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The Perfect Equation: Super Touring Cars and Brands Hatch

Photo taken from: supertcc.com

Photo taken from: supertcc.com

On any normal occasion the end of the month is a time of relief, happiness and impending financial gain. But this is no average month. On May 24th, the HSCC Super Touring Car Trophy returns to Brands Hatch for the Masters Historic Festival. With an expected bumper grid of over 25 cars, the glory of the 90s will once again flood back to Brands Hatch. After a strong opening race for the field at Donington Park, the excitement builds for Brands. And did I mention that there are two legends of the BTCC competing as well?

The 2015 BTCC season has already proven that it is fast returning to its status as one of the best race series anywhere in the world. The NGTC regulations have left other championships reeling in jealousy; cost-effective and ultra competitive make for some of the most entertaining races you will see. The combination of the modern championship with the returning HSCC Super Touring Car Trophy creates a beautifully poetic message about the timeless strength of touring cars as the best race category on the planet.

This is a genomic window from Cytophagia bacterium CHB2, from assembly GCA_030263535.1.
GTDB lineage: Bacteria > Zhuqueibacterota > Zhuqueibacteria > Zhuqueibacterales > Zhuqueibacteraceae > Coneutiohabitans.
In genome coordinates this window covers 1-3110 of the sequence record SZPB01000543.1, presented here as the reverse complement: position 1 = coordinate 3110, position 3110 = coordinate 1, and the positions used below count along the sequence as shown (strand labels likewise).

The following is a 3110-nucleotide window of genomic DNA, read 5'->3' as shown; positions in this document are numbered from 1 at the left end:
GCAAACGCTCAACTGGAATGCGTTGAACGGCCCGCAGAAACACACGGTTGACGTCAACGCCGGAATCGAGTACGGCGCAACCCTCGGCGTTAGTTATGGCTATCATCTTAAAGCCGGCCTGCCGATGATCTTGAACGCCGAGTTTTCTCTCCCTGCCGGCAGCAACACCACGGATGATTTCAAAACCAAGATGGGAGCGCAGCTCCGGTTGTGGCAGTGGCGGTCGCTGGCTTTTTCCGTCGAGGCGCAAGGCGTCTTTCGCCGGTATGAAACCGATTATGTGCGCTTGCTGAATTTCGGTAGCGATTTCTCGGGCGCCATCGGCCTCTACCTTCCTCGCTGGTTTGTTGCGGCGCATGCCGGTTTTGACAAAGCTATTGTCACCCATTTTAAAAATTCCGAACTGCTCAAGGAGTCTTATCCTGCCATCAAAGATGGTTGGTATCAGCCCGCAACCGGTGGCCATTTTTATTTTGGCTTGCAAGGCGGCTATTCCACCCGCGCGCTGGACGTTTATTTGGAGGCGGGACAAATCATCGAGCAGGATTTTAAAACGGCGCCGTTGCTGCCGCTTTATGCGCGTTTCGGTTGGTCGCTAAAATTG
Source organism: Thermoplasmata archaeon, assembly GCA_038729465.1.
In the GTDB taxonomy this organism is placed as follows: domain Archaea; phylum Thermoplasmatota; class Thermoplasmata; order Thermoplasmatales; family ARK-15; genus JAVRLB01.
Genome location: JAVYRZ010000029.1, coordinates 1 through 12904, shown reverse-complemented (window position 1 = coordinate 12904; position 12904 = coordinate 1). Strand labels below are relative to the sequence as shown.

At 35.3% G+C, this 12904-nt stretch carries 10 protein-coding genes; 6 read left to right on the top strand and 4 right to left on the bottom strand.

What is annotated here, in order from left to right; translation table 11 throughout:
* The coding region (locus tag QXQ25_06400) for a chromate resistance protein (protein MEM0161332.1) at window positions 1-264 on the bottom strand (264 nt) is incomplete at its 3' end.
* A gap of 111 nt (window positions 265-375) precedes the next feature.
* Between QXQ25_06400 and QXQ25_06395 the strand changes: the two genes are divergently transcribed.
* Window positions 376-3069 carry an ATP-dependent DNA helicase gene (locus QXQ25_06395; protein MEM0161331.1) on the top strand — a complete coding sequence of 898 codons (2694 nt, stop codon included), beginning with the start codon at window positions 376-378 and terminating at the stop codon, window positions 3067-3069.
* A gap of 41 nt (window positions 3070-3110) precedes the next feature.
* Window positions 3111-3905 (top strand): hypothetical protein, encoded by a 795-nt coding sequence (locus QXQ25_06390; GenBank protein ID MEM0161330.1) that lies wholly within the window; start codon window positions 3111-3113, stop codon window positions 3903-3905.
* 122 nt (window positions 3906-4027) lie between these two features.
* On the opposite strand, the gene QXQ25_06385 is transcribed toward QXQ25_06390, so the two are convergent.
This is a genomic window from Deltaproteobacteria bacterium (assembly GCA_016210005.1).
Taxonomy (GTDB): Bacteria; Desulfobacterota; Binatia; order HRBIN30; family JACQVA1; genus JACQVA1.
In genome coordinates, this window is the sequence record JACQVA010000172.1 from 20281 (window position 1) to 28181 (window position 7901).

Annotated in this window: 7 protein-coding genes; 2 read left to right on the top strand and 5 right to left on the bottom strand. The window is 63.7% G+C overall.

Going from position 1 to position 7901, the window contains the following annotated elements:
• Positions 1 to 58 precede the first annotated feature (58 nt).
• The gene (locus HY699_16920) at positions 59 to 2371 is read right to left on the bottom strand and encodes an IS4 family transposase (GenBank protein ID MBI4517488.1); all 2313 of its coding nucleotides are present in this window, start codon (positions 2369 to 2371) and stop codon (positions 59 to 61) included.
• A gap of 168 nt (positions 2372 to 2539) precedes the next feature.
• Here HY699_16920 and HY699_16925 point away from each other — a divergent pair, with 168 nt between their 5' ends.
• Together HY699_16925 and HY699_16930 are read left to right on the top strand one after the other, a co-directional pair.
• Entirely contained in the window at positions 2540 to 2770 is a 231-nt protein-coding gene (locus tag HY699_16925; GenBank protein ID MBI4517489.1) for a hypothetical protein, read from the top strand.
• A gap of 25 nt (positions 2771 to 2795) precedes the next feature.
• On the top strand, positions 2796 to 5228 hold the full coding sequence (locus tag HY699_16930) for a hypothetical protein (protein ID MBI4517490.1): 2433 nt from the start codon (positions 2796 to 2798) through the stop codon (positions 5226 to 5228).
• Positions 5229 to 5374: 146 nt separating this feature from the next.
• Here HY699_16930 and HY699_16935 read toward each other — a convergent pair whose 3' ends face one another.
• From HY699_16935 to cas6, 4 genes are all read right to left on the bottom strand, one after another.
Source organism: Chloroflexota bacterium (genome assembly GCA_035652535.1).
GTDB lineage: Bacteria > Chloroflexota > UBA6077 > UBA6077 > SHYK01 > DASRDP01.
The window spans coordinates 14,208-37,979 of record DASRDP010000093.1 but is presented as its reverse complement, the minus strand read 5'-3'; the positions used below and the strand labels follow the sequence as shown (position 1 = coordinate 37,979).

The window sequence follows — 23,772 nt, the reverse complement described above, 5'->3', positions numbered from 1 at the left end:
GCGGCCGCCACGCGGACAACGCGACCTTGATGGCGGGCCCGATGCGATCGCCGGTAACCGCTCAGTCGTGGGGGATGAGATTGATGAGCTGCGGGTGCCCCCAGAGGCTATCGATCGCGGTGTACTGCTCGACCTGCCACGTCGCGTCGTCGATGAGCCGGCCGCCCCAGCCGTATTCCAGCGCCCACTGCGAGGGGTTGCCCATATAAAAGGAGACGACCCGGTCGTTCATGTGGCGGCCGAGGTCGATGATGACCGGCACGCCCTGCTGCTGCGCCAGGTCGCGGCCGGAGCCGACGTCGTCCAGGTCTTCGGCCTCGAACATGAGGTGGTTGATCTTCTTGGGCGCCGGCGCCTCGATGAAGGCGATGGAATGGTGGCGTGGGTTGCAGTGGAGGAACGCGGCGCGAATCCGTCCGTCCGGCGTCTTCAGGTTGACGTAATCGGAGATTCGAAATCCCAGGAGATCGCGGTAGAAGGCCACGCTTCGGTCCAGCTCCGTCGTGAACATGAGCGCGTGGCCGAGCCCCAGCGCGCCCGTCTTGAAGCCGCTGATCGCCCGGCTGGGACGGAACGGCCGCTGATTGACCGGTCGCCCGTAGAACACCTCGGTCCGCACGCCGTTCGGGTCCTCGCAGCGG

If the current BTCC represents everything forward thinking and fan-orientated about the modern era, then the glitz, glamour and excess that characterized the 1990s is perfectly epitomized in the Super Touring era of the championship. Big names, big budgets and titanic battles dominated proceedings throughout that time. The circuits may have changed and teams may have come and gone, but it was the iconic machinery that truly represented the golden age of touring car racing. When the HSCC announced it would run the Super Touring Cars, I was returned to my excitable years of innocence when as a child I would be glued to the television every time the BTCC was on. In an instant I was a child again, filled with wondrous joy and reveling in the beauty of Super Touring noise.

And Muller takes Cleland! Oh wait, its not 1998.. Photo taken from: supertcc.com

And Muller takes Cleland! Oh wait, its not 1998.. Photo taken from: supertcc.com